Smith recently used two of his first three picks in the NFL Draft to select players from – get this – Vanderbilt. He took offensive tackle Chris Williams No. 1 and wide receiver Earl Bennett No. 3. When a coach in the ultra-competitive world of pro football is willing to invest premium picks in guys from Vandy, historically the SEC's least talented team, that shows what tremendous respect he has for the conference's overall skill level.
Incredibly, the Bears now have three former Commodores on their roster. Hunter Hillenmeyer is one of the team's better linebackers.
Although he raised a few eyebrows by selecting Williams and Bennett, Smith wasn't through raiding the SEC cupboard just yet. He was just getting started, in fact. He tabbed LSU safety Craig Steltz in Round 4 and added Arkansas receiver Marcus Monk in Round 7. Then, for good measure, Smith convinced team brass to sign Georgia guard Chester Adams and Arkansas defensive tackle Marcus Harrison as free agents.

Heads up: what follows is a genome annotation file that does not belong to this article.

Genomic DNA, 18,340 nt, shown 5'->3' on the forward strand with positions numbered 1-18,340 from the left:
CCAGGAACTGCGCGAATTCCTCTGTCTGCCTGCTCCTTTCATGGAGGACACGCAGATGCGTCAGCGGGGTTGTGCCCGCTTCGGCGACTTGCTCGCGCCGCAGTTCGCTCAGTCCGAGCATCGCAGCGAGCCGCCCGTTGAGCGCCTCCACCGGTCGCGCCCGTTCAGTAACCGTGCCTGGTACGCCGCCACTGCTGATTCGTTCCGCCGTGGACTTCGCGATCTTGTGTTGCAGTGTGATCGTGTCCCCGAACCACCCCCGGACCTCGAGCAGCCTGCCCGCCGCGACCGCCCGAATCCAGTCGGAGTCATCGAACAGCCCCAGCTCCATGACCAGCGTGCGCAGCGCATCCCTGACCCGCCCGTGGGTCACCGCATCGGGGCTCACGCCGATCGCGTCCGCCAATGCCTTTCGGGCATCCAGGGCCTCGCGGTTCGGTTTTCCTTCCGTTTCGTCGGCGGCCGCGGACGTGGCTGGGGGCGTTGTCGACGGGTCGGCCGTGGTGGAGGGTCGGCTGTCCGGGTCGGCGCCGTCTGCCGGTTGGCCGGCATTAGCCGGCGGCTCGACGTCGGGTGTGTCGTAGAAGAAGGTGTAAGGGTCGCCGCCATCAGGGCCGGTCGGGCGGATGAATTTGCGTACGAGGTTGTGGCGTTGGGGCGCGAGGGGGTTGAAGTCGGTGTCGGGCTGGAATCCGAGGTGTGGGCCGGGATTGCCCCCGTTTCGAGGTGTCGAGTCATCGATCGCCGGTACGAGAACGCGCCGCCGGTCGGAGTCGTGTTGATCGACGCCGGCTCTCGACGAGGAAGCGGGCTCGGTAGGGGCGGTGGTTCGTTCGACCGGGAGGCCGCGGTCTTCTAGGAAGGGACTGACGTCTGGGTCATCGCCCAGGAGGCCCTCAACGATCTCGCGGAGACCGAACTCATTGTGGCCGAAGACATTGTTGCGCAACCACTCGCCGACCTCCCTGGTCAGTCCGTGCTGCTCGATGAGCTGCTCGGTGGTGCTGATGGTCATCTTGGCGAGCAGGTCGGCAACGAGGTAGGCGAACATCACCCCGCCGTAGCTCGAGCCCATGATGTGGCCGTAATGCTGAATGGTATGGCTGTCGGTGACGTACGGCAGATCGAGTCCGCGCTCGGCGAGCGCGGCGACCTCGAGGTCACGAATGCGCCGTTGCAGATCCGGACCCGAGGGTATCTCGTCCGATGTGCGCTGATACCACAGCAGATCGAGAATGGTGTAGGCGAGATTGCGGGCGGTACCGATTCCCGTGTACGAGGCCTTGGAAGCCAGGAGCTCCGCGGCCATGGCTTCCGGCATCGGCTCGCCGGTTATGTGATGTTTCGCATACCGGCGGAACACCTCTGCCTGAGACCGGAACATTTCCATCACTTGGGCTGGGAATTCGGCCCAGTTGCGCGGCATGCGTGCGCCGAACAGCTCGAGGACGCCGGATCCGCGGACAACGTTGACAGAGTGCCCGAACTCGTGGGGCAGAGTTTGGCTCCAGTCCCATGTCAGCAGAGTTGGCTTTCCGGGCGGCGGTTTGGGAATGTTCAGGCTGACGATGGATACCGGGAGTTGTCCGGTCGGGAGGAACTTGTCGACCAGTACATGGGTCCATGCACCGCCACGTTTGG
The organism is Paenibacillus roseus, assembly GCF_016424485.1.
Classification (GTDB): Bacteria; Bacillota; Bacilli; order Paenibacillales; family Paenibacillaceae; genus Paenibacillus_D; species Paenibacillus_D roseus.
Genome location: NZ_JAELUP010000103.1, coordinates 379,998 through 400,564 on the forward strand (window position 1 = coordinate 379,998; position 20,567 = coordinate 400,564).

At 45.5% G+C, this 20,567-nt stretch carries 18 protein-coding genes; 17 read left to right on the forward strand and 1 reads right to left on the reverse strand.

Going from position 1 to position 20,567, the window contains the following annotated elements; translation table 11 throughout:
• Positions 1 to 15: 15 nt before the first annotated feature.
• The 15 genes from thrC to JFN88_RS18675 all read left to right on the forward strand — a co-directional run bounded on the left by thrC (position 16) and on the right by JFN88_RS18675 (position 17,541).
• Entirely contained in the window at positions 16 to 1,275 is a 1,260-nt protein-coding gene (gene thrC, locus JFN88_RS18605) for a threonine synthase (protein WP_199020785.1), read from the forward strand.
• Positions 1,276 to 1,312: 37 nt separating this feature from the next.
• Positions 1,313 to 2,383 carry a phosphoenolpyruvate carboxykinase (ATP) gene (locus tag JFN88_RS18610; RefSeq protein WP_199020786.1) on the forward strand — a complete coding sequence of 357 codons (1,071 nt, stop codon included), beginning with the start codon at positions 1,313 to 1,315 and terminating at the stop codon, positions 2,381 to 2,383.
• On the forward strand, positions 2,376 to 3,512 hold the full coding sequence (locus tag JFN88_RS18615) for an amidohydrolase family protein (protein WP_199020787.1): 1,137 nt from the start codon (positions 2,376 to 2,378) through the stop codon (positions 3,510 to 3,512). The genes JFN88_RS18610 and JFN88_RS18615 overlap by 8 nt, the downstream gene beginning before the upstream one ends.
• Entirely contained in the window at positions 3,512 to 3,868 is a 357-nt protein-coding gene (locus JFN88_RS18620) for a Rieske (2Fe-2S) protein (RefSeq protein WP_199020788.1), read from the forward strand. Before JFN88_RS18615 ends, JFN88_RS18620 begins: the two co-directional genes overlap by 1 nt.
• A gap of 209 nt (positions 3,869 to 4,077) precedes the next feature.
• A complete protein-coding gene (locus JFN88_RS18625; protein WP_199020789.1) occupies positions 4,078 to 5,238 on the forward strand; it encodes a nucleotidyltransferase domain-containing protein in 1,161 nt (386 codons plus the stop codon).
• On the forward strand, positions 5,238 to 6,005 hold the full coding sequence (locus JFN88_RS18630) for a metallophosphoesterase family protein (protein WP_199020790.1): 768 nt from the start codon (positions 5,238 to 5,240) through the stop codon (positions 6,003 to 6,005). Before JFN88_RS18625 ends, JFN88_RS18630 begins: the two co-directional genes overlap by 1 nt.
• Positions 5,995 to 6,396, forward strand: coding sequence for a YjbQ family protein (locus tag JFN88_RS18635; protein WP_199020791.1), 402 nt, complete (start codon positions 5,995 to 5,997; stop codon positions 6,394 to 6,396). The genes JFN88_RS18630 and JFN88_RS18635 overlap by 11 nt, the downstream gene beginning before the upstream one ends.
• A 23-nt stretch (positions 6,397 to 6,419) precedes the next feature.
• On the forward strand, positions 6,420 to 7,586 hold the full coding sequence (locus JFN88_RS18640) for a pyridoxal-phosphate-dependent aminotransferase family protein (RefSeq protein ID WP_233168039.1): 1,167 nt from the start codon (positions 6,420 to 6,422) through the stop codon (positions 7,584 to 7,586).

Smith's fascination with SEC talent is not unprecedented. You may recall that Steve Spurrier loaded up on SEC grads when he left Florida for the Washington Redskins in 2002 and that Nick Saban did the same when he left LSU for the Miami Dolphins following the 2004 college season.
Lovie Smith seems to be taking things a step further than either Spurrier or Saban, however. I don't have the exact figures but I suspect the Bears have more SEC alumni on their current roster than just about any other NFL team. In addition to the rookie draft picks and free agents mentioned above, their mini-camp roster also included the following veteran players:
Defensive end Mark Anderson (Alabama), defensive end Alex Brown (Florida), quarterback Rex Grossman (Florida), cornerback Trumaine McBride (Ole Miss), guard Terrence Metcalf (Ole Miss), punter Glenn Pokulak (Kentucky) and linebacker Rod Wilson (South Carolina).
Does Lovie love SEC talent?